The climactic battles between the Lady, an evil sorceress, and the White Rose are overshadowed by the resurrection of the Dominator
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This book is an Indonesian translation of The Little Prince (Le Petit Prince). It is a poetic tale, with watercolour illustrations by the author, in which a pilot stranded in the desert meets a young prince fallen to Earth from a tiny asteroid. The story is philosophical and includes social criticism, remarking on the strangeness of the adult world. It was written during a dark, restless, but productive period for Saint-Exupery after he fled to North America subsequent to the Fall of France during the Second World War.
Human-wildlife conflict is a major issue in conservation. As people encroach into natural habitats, and as conservation efforts restore wildlife to areas where they may have been absent for generations, contact between people and wild animals is growing. Some species, even the beautiful and endangered, can have serious impacts on human lives and livelihoods. Tigers kill people, elephants destroy crops and African wild dogs devastate sheep herds left unattended. Historically, people have responded to these threats by killing wildlife wherever possible, and this has led to the endangerment of many species that are difficult neighbours. The urgent need to conserve such species, however, demands coexistence of people and endangered wildlife. This book presents a variety of solutions to human-wildlife conflicts, including novel and traditional farming practices, offsetting the costs of wildlife damage through hunting and tourism, and the development of local and national policies.
A collection of essays on the Deresthai culture with accompanying extracts from the Dragon Court archives comprising the official history of the Dragon peoples.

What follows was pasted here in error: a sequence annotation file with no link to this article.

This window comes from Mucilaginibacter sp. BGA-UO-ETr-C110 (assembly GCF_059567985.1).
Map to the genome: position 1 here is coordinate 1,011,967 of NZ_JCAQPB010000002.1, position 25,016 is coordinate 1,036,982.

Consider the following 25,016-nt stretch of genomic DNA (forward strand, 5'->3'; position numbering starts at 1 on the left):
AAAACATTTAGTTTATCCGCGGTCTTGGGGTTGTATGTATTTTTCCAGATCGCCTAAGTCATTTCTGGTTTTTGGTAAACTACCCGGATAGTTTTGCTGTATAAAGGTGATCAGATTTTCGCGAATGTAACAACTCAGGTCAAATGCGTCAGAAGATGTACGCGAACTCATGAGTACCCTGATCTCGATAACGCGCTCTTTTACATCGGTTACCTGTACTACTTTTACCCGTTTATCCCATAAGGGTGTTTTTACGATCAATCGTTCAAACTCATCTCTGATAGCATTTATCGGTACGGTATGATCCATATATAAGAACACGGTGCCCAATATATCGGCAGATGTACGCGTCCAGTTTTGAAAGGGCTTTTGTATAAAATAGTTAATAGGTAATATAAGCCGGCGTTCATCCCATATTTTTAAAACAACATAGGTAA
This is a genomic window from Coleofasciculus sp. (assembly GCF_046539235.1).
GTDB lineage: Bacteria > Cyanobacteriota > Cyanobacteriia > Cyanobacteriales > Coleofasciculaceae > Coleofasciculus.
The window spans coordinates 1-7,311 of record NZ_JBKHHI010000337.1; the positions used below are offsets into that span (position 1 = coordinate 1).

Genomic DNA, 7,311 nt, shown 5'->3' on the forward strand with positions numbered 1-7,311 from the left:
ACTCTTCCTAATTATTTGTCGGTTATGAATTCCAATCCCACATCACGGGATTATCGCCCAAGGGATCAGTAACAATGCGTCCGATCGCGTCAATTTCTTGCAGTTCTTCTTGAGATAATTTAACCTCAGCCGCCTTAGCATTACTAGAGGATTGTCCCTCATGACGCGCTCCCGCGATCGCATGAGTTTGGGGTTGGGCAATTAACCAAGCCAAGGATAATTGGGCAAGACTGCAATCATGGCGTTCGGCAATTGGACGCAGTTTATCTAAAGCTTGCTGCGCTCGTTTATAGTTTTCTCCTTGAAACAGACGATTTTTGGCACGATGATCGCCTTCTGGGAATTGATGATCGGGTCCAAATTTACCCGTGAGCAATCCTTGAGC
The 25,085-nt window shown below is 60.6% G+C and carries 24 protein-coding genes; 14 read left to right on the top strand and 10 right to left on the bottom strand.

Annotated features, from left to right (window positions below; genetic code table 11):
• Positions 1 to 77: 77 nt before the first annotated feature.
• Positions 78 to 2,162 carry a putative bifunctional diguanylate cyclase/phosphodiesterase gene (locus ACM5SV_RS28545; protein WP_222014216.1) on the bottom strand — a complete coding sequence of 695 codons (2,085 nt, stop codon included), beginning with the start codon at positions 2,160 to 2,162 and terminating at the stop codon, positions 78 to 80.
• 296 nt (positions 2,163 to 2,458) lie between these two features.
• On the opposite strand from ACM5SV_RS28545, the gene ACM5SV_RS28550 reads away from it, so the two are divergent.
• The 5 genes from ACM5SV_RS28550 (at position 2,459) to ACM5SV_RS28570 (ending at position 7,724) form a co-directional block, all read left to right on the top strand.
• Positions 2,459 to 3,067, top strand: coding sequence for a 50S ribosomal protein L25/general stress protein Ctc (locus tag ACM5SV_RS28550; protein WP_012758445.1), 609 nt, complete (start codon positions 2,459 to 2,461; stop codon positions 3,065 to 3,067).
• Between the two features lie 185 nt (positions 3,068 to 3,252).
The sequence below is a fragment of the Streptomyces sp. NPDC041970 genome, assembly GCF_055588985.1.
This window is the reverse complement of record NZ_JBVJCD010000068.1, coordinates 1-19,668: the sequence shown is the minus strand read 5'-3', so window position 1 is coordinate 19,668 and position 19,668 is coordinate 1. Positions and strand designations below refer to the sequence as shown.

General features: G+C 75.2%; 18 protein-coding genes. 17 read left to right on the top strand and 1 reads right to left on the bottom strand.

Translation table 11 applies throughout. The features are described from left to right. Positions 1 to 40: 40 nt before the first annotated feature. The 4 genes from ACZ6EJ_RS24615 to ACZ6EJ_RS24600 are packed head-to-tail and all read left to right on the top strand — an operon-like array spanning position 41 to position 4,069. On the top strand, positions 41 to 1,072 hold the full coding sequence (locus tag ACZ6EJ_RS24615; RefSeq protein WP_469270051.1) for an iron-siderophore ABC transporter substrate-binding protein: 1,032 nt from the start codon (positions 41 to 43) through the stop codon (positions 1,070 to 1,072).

Selma Ottilia Lovisa Lagerlof (1858-1940) was a Swedish author and the first woman writer to win the Nobel Prize in Literature."
Environmental crime is a topic of growing international importance. It provides a general introduction and overview by presenting key articles and source material in the emerging area of green or environmental criminology. The focus for the collection is environmental crime, itself an ambiguous concept, and one that has been defined in the broadest terms to include environmental harms of many different kinds. The articles and extracts reprinted in this Reader span a wide range of concerns - from issues of pollution, illegal disposal of waste and logging, through to prosecution of specific environmental offences and crime prevention as this pertains to trade in endangered species – and draws on many different sources, and from many different disciplines and perspectives. It is divided into three main sections: conceptualising environmental crime; dynamics of environmental crime and environmental law enforcement. This is a most inclusive and up-to-date collection and an essential resource for policy-makers, environmental managers, magistrates and others with a general interest in environmental issues.
"In his exquisite articulations of the flowers of associational thinking, Robin Blaser has turned knowledge into nowledge, the 'wild logos' of the cosmic companionship of the real."—Charles Bernstein, author of Republics of Reality: 1975-1995 "Blaser is a fine poet and a superb representative of a tradition that is still undervalued. His work is very important."—Charles Altieri "Blaser plays his poems like an instrument. The glorious phrases that come forth ring with the memory of fairy tale, myth, gospel, but hang hard on to the modern world in his variety of measure and stress. Blaser is moving us all forward to a less certain result through a forest that has few resting places where the sun stays for longer than a minute."—Fanny Howe